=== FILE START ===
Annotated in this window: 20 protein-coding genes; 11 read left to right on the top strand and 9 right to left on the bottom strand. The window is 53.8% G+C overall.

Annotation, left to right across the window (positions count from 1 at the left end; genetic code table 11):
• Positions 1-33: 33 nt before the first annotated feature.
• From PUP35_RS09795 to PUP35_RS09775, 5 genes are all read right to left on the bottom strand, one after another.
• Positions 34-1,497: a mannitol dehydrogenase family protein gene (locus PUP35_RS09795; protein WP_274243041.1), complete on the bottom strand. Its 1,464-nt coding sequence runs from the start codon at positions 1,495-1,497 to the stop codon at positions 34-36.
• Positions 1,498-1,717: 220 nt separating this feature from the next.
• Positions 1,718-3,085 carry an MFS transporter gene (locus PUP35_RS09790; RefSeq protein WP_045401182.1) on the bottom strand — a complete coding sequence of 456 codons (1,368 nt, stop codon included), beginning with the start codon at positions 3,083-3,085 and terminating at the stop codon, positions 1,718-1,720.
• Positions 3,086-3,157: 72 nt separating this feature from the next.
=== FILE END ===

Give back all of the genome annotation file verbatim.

Annotated in this window: 20 protein-coding genes; 11 read left to right on the top strand and 9 right to left on the bottom strand. The window is 53.8% G+C overall.

Annotation, left to right across the window (positions count from 1 at the left end; genetic code table 11):
• Positions 1-33: 33 nt before the first annotated feature.
• From PUP35_RS09795 to PUP35_RS09775, 5 genes are all read right to left on the bottom strand, one after another.
• Positions 34-1,497: a mannitol dehydrogenase family protein gene (locus PUP35_RS09795; protein WP_274243041.1), complete on the bottom strand. Its 1,464-nt coding sequence runs from the start codon at positions 1,495-1,497 to the stop codon at positions 34-36.
• Positions 1,498-1,717: 220 nt separating this feature from the next.
• Positions 1,718-3,085 carry an MFS transporter gene (locus PUP35_RS09790; RefSeq protein WP_045401182.1) on the bottom strand — a complete coding sequence of 456 codons (1,368 nt, stop codon included), beginning with the start codon at positions 3,083-3,085 and terminating at the stop codon, positions 1,718-1,720.
• Positions 3,086-3,157: 72 nt separating this feature from the next.